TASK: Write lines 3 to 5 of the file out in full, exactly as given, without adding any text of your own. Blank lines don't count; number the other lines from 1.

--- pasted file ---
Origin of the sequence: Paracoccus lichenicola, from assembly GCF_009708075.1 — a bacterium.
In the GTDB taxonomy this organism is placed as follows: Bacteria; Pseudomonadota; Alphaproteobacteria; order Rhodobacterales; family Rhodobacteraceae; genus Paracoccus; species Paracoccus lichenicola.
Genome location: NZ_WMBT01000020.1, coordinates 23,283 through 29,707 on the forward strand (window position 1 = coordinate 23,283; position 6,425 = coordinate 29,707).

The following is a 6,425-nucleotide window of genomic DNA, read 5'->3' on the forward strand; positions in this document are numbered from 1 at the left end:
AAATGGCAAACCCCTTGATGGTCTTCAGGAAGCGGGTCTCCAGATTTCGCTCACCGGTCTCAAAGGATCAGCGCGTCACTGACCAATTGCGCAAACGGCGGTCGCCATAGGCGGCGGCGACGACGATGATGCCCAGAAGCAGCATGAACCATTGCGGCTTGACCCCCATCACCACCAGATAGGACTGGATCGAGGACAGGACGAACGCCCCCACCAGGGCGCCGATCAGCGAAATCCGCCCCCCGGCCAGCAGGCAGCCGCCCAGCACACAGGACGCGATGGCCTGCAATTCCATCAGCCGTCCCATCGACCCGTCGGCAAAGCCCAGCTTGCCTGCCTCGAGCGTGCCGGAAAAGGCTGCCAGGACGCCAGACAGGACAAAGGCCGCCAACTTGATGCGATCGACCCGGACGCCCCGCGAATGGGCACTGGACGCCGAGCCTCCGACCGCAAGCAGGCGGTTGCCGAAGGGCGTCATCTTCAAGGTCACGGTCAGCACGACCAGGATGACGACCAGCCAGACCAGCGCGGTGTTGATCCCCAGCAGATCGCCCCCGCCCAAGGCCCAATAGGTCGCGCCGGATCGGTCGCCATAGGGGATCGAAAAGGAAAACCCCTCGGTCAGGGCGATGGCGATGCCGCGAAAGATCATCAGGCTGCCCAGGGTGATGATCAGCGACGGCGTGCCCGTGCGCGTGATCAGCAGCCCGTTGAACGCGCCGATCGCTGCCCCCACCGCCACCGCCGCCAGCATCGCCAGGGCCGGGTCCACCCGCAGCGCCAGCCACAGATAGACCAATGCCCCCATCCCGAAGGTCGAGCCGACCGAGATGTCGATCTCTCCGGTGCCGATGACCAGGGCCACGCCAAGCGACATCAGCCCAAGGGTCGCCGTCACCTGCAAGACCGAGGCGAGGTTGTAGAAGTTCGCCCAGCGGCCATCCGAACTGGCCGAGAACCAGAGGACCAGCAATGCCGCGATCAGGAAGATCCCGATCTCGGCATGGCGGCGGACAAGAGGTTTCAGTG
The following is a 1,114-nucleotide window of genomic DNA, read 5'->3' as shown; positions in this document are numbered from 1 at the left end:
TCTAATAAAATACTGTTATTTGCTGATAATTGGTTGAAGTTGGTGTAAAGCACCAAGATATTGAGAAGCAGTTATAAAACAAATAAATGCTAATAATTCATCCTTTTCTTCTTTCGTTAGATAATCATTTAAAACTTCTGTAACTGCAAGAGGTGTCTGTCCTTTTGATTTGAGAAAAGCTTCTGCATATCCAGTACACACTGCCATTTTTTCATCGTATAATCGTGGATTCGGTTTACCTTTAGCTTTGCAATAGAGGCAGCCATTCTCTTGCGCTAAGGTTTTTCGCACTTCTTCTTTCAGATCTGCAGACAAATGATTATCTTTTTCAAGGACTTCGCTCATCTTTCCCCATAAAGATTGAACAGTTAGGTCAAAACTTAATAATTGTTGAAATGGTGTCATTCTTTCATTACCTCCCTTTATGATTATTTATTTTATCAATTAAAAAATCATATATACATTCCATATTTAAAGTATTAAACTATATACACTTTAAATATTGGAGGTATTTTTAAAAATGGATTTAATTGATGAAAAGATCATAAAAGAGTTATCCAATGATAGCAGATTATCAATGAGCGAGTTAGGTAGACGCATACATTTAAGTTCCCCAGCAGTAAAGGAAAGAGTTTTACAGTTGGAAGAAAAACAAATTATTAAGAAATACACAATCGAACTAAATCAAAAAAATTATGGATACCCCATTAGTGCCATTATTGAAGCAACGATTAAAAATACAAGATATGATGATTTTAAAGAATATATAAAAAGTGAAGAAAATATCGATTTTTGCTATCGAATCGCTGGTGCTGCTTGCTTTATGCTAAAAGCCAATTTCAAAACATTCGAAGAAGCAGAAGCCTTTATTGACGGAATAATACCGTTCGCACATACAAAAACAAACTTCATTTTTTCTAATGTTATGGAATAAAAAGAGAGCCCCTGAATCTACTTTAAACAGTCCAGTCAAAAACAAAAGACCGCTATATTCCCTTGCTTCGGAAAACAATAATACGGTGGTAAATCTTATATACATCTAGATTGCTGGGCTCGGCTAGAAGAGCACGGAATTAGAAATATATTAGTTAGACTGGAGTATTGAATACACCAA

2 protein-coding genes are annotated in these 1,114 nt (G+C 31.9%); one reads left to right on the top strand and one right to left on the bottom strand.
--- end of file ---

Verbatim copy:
Genome location: NZ_WMBT01000020.1, coordinates 23,283 through 29,707 on the forward strand (window position 1 = coordinate 23,283; position 6,425 = coordinate 29,707).

The following is a 6,425-nucleotide window of genomic DNA, read 5'->3' on the forward strand; positions in this document are numbered from 1 at the left end:
AAATGGCAAACCCCTTGATGGTCTTCAGGAAGCGGGTCTCCAGATTTCGCTCACCGGTCTCAAAGGATCAGCGCGTCACTGACCAATTGCGCAAACGGCGGTCGCCATAGGCGGCGGCGACGACGATGATGCCCAGAAGCAGCATGAACCATTGCGGCTTGACCCCCATCACCACCAGATAGGACTGGATCGAGGACAGGACGAACGCCCCCACCAGGGCGCCGATCAGCGAAATCCGCCCCCCGGCCAGCAGGCAGCCGCCCAGCACACAGGACGCGATGGCCTGCAATTCCATCAGCCGTCCCATCGACCCGTCGGCAAAGCCCAGCTTGCCTGCCTCGAGCGTGCCGGAAAAGGCTGCCAGGACGCCAGACAGGACAAAGGCCGCCAACTTGATGCGATCGACCCGGACGCCCCGCGAATGGGCACTGGACGCCGAGCCTCCGACCGCAAGCAGGCGGTTGCCGAAGGGCGTCATCTTCAAGGTCACGGTCAGCACGACCAGGATGACGACCAGCCAGACCAGCGCGGTGTTGATCCCCAGCAGATCGCCCCCGCCCAAGGCCCAATAGGTCGCGCCGGATCGGTCGCCATAGGGGATCGAAAAGGAAAACCCCTCGGTCAGGGCGATGGCGATGCCGCGAAAGATCATCAGGCTGCCCAGGGTGATGATCAGCGACGGCGTGCCCGTGCGCGTGATCAGCAGCCCGTTGAACGCGCCGATCGCTGCCCCCACCGCCACCGCCGCCAGCATCGCCAGGGCCGGGTCCACCCGCAGCGCCAGCCACAGATAGACCAATGCCCCCATCCCGAAGGTCGAGCCGACCGAGATGTCGATCTCTCCGGTGCCGATGACCAGGGCCACGCCAAGCGACATCAGCCCAAGGGTCGCCGTCACCTGCAAGACCGAGGCGAGGTTGTAGAAGTTCGCCCAGCGGCCATCCGAACTGGCCGAGAACCAGAGGACCAGCAATGCCGCGATCAGGAAGATCCCGATCTCGGCATGGCGGCGGACAAGAGGTTTCAGTG